She was arrested again in June, however, and imprisoned in Evin, where countless political prisoners and intellectuals have been detained, and often tortured.
In 2003, Montreal photojournalist Zahra Kazemi, also a dual Canadian-Iranian citizen, was imprisoned after taking photographs outside the prison and died there, of blunt trauma to the head. Her autopsy later revealed that she had been raped and tortured.
Hoodfar's colleagues, friends and family feared the worst, especially in the last few weeks when the scant news they received was of her deteriorating health and that her lawyer had been dismissed.
Hoodfar suffers from a rare neuromuscular disease and had a mild stroke last year. At one point during her detention she was hospitalized then returned to her cell. She also lost her husband last year, and had gone to Iran in part to recover emotionally.
"There were times when as hopeful as we tried to be, things were looking dim," said Theresa Bianco, a friend in the psychology department at Concordia, where Hoodfar's late husband worked, and a member of the university's faculty association.
"For all of us it was an assault on academic freedom. Part of our job is to ask tough questions and advance knowledge ... and it's important to have a cross-cultural perspective. This was not just about one person but about what she represents, including for women's rights."
It's not yet clear what ultimately led to Hoodfar being released after three and a half months.
Among those at the airport to greet and hug her were colleagues from Concordia's Simone de Beauvoir Institute, the department of sociology and anthropology and the university's faculty association, who together with students set up the Free Homa Hoodfar website, held street protests and kept pressure on the government to intervene. Some 5,000 academics and authors worldwide clamoured for her release.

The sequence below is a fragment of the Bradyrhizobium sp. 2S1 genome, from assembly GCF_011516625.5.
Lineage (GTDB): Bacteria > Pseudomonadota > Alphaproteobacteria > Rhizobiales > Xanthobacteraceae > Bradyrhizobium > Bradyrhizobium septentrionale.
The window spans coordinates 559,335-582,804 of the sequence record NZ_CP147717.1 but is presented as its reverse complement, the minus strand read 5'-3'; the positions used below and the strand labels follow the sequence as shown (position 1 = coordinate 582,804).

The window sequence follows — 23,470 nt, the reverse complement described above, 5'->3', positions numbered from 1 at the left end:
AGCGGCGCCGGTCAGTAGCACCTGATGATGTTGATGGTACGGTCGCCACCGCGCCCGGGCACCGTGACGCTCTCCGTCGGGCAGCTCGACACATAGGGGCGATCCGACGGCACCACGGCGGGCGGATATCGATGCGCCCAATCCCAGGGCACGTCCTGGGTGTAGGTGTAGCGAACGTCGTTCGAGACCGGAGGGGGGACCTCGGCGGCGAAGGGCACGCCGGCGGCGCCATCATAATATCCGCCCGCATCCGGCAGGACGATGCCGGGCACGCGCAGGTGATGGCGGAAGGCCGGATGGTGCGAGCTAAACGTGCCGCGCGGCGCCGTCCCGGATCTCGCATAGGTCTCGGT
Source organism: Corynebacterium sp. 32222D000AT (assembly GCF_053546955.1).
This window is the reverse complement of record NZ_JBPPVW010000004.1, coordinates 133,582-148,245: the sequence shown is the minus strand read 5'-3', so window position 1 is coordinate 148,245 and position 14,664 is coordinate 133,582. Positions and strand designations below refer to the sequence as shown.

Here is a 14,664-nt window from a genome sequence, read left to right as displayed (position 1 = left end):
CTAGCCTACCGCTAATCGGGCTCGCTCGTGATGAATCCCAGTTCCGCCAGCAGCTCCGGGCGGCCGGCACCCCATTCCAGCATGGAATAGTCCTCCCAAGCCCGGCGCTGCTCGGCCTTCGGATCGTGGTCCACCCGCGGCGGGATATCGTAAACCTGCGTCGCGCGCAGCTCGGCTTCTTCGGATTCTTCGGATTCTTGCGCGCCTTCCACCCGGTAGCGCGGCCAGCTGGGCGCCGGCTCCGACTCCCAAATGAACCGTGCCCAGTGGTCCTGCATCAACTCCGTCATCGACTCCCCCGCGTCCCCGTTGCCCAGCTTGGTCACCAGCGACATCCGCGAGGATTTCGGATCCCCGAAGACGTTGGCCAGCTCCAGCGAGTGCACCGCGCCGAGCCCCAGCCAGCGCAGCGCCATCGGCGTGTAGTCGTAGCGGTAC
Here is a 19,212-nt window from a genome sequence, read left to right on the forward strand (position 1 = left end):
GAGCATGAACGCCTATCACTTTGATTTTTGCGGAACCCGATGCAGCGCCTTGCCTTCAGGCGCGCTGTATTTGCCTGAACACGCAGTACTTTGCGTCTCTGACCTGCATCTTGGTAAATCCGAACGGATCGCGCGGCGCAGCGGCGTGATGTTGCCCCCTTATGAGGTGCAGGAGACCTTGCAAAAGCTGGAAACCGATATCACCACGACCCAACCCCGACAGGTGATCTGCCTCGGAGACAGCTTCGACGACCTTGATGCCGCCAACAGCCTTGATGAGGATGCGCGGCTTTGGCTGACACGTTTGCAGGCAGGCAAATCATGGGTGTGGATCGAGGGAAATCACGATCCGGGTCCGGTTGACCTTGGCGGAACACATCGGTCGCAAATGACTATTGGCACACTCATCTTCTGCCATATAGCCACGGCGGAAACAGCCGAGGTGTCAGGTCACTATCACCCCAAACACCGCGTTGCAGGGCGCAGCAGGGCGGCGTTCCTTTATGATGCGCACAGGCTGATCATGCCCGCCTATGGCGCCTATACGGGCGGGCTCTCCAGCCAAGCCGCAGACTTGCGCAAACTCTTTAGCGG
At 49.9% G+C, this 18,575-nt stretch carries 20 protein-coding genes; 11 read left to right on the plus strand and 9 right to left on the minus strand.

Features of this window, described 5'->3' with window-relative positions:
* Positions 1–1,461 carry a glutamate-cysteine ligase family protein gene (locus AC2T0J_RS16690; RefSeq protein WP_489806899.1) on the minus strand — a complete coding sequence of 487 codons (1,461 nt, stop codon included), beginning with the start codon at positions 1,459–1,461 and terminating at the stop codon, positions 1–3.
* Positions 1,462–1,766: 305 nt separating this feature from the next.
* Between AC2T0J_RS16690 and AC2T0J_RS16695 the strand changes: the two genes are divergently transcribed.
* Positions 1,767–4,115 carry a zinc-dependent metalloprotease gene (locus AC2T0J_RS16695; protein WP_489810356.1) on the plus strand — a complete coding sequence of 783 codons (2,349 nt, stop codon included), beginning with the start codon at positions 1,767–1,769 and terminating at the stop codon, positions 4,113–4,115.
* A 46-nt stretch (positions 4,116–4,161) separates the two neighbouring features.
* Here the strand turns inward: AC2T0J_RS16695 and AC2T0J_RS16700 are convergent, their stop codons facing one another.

Marc Lafrance, another friend and colleague, who prepared Hoodfar's home in Montreal for her return so she would have a comfortable place to rest, believes her release was the result of a combination of efforts from all sides.
"I'm really pleased with how the government handled it, but certainly the solidarity movement we built was a force to reckon with," Lafrance said.
By all accounts the Trudeau government played a lead role, with help from other countries. On Monday, the day Hoodfar was released, Prime Minister Justin Trudeau released a statement noting that in the absence of diplomatic representation of its own in Iran, Canada worked closely with Oman, Italy and Switzerland to secure her release.
He thanked those countries and recognized the co-operation of Iranian authorities who facilitated her release.
"The Canadian government and Global Affairs (Department) were an incredible support to the family and me especially," said Ghahremani, Hoodfar's niece. "They were there every step of the way and did everything possible to get this result ... I can't believe she's here with me today."Note: Articles listed under "Middle East studies in the News" provide information on current developments concerning Middle East studies on North American campuses. These reports do not necessarily reflect the views of Campus Watch and do not necessarily correspond to Campus Watch's critique.